If you have many choices with options that you have yet to prioritise, the decision matrix may be able to help. The decision matrix helps teams choose without tension.
This program/process works best if you need to think through a strategic decision with many moving parts. Filling an important executive position is such a process. You will be able to come to a much more logical decision, putting emotion to the side.
The decision matrix also works well if you have many decision makers weighing in on the course of action. You get rid of office politics and rank pulling once you put a dispassionate system of logic in place.
Everyone answers to the system, eliminating bad strategic decisions that are based on someone's ego.
The OODA loop tool is made for iterative processes that must be done over and over. You may need to tweak a certain model with upgrades in every cycle. You may have to speed up the cycle itself without losing out on quality. For looped procedures, this is the decision-making tool for you.
OODA allows you to easily collect initial information and tweak that information as new data comes into view.
You can fine-tune each and every step in your process over and over, creating a system of continuous improvement for your company.
The strategic decision, in this case, is how to advance using new information that is consistently flowing into your decision matrix.
Ladder of Inference
If you need to make a decision that requires a lot of inference, the ladder of inference is your go-to tool. The ladder helps users gain awareness of how certain facts eventually become conclusions.
The process you go through reduces the number of wrongful assumptions that you make when quantifying and justifying those facts.
Although the ladder of inference starts with hard data, its true value comes in helping businesses shape a reality from that data. You will be able to see just how many realities that you can create from a single set of data and the assumptions, beliefs, and actions that lead to a certain conclusion. In short, this tool gives you a lot of power.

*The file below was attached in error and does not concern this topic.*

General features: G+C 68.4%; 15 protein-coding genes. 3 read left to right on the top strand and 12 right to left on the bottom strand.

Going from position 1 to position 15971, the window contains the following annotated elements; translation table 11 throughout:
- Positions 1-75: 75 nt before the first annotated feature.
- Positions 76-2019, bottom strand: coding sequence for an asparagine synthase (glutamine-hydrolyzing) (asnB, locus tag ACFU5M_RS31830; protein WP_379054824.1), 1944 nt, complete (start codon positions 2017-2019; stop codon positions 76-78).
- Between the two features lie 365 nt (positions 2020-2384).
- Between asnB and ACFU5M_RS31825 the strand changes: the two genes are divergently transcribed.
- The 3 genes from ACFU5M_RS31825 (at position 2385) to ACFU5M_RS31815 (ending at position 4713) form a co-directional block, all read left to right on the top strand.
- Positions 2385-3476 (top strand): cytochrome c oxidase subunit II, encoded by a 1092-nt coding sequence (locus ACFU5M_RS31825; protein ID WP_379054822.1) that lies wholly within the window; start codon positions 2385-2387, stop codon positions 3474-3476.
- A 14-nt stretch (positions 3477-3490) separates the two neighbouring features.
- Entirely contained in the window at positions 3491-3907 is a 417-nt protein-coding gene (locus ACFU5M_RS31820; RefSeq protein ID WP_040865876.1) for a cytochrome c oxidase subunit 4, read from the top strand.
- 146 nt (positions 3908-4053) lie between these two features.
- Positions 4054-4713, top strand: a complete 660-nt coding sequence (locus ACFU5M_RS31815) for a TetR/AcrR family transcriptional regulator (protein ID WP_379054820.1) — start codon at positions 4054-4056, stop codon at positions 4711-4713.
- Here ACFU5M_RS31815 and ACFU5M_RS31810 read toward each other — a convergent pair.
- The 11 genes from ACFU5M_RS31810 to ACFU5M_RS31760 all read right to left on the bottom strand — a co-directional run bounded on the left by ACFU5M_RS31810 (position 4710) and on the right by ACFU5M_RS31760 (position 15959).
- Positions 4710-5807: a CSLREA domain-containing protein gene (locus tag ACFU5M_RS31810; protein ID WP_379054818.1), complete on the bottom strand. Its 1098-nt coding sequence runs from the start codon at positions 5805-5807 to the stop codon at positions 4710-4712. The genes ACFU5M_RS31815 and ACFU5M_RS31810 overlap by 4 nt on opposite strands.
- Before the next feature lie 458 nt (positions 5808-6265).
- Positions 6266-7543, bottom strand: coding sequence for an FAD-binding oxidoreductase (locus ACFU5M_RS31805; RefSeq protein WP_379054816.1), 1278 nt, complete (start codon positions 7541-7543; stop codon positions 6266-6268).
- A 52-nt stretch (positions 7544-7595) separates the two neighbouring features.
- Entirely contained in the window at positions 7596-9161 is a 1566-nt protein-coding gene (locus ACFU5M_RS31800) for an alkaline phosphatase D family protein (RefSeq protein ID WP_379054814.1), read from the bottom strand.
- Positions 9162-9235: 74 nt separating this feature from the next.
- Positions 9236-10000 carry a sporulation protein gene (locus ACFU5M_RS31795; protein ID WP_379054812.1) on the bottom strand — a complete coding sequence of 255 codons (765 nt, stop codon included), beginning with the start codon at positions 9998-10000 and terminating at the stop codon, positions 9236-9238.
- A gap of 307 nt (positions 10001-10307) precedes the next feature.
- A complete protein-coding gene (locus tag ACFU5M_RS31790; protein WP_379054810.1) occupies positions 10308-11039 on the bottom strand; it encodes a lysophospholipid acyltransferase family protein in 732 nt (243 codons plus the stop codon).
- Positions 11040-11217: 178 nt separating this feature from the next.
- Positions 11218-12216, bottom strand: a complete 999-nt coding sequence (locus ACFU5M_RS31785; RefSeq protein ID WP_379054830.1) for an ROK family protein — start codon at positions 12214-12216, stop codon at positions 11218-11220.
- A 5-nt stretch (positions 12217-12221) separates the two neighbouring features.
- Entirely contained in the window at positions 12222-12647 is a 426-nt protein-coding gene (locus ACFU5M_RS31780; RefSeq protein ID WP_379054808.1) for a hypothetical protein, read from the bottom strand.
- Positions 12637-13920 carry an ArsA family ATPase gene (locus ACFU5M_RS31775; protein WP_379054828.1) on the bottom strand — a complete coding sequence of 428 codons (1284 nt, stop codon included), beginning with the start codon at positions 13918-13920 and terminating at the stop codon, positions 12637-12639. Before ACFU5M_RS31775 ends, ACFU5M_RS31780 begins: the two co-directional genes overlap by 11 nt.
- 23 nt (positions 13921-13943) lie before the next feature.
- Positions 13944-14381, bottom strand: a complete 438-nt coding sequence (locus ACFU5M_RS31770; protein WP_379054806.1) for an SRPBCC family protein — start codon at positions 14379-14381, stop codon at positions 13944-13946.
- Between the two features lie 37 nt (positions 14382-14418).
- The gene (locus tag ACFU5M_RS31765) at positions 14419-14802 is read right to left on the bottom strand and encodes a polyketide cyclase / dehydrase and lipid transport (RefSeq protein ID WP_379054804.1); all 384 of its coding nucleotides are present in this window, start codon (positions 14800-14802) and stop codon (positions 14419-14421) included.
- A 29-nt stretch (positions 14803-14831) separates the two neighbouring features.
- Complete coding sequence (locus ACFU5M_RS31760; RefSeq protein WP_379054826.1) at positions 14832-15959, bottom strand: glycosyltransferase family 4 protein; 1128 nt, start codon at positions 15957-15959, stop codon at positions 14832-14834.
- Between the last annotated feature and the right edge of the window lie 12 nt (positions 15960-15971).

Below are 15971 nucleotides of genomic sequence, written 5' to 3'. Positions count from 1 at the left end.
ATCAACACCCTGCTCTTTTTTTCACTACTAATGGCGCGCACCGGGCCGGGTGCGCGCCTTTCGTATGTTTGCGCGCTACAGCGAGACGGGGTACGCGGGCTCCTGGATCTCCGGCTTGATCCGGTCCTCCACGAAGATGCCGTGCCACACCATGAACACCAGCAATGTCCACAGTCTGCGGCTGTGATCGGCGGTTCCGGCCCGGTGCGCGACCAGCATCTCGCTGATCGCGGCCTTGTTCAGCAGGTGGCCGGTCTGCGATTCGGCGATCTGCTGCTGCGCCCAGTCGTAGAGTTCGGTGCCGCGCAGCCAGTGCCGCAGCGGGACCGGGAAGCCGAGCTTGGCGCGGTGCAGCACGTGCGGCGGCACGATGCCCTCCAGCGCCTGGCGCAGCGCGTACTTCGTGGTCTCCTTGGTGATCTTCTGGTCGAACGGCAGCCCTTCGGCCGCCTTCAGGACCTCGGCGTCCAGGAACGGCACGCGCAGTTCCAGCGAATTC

The strategic radar is an upgrade to the SWOT tool, which gives you a vetted fixed process for making strategic decisions. A major advantage of the radar is that you always know what you are getting into.
From eight essential questions to 29 disruption factors, the strategic radar helps your learn about your needs and your context very quickly. You get a visually powerful rendition of your opportunities and challenges and also gives context for those situations.
Unlike the SWOT, the strategic radar provides for the crucial element of time. Opportunities, after all, are time-sensitive things. You also begin to understand just how long your decisions will take to bear fruit. You can better respond and adapt to future changes when you have an estimate of when those changes will occur.
The strategic radar also forces business leaders to prioritise. Because you can only hold so many strategies in your head at once, you are forced to pick the ones that are likely best for your company before doing a deep dive into them.
The four quadrants of the model separate market forces, internal and external opportunities, and the limitations that your company may have that would hinder a great outcome.
What sets great decision-makers apart from the average ones is that they believe in strategic decisions and concrete action. Consider the tools above as your key to unlock the power of a well-oiled, fast-moving strategic machine.